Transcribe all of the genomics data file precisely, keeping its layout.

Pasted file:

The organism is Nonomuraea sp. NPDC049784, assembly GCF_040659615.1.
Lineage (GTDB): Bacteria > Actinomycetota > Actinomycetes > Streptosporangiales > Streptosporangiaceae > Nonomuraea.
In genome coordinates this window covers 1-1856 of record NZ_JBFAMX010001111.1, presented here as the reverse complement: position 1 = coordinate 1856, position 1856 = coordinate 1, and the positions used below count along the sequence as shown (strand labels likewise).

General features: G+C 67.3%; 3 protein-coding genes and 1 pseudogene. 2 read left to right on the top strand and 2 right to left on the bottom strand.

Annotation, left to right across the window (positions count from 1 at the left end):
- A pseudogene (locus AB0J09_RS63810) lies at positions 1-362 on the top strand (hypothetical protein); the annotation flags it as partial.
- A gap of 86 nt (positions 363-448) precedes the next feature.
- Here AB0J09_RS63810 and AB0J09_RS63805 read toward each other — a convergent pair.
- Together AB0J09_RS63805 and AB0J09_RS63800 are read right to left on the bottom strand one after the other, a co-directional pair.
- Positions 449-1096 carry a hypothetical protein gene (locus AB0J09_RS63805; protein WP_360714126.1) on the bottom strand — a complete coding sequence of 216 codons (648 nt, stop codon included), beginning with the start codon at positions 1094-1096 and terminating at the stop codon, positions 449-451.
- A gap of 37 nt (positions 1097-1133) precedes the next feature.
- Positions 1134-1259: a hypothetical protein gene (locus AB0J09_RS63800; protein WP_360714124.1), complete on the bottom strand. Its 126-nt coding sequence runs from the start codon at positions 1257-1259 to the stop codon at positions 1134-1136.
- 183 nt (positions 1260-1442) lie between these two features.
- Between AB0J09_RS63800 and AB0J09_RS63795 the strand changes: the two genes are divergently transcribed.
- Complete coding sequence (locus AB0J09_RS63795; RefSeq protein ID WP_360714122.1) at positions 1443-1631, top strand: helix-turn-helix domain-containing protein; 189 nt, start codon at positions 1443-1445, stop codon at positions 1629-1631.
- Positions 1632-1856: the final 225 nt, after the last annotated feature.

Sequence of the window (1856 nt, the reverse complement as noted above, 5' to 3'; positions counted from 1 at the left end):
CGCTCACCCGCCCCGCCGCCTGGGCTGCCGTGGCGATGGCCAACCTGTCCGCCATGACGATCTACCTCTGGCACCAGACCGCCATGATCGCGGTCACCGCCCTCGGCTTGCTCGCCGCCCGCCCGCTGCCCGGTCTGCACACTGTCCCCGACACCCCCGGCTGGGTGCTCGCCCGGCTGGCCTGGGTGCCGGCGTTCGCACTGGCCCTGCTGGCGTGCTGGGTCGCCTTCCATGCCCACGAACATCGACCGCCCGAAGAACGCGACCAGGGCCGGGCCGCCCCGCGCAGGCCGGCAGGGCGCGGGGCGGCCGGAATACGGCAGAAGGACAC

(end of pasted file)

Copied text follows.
The organism is Nonomuraea sp. NPDC049784, assembly GCF_040659615.1.
Lineage (GTDB): Bacteria > Actinomycetota > Actinomycetes > Streptosporangiales > Streptosporangiaceae > Nonomuraea.
In genome coordinates this window covers 1-1856 of record NZ_JBFAMX010001111.1, presented here as the reverse complement: position 1 = coordinate 1856, position 1856 = coordinate 1, and the positions used below count along the sequence as shown (strand labels likewise).

General features: G+C 67.3%; 3 protein-coding genes and 1 pseudogene. 2 read left to right on the top strand and 2 right to left on the bottom strand.

Annotation, left to right across the window (positions count from 1 at the left end):
- A pseudogene (locus AB0J09_RS63810) lies at positions 1-362 on the top strand (hypothetical protein); the annotation flags it as partial.
- A gap of 86 nt (positions 363-448) precedes the next feature.
- Here AB0J09_RS63810 and AB0J09_RS63805 read toward each other — a convergent pair.
- Together AB0J09_RS63805 and AB0J09_RS63800 are read right to left on the bottom strand one after the other, a co-directional pair.
- Positions 449-1096 carry a hypothetical protein gene (locus AB0J09_RS63805; protein WP_360714126.1) on the bottom strand — a complete coding sequence of 216 codons (648 nt, stop codon included), beginning with the start codon at positions 1094-1096 and terminating at the stop codon, positions 449-451.
- A gap of 37 nt (positions 1097-1133) precedes the next feature.
- Positions 1134-1259: a hypothetical protein gene (locus AB0J09_RS63800; protein WP_360714124.1), complete on the bottom strand. Its 126-nt coding sequence runs from the start codon at positions 1257-1259 to the stop codon at positions 1134-1136.
- 183 nt (positions 1260-1442) lie between these two features.
- Between AB0J09_RS63800 and AB0J09_RS63795 the strand changes: the two genes are divergently transcribed.
- Complete coding sequence (locus AB0J09_RS63795; RefSeq protein ID WP_360714122.1) at positions 1443-1631, top strand: helix-turn-helix domain-containing protein; 189 nt, start codon at positions 1443-1445, stop codon at positions 1629-1631.
- Positions 1632-1856: the final 225 nt, after the last annotated feature.

Sequence of the window (1856 nt, the reverse complement as noted above, 5' to 3'; positions counted from 1 at the left end):
CGCTCACCCGCCCCGCCGCCTGGGCTGCCGTGGCGATGGCCAACCTGTCCGCCATGACGATCTACCTCTGGCACCAGACCGCCATGATCGCGGTCACCGCCCTCGGCTTGCTCGCCGCCCGCCCGCTGCCCGGTCTGCACACTGTCCCCGACACCCCCGGCTGGGTGCTCGCCCGGCTGGCCTGGGTGCCGGCGTTCGCACTGGCCCTGCTGGCGTGCTGGGTCGCCTTCCATGCCCACGAACATCGACCGCCCGAAGAACGCGACCAGGGCCGGGCCGCCCCGCGCAGGCCGGCAGGGCGCGGGGCGGCCGGAATACGGCAGAAGGACAC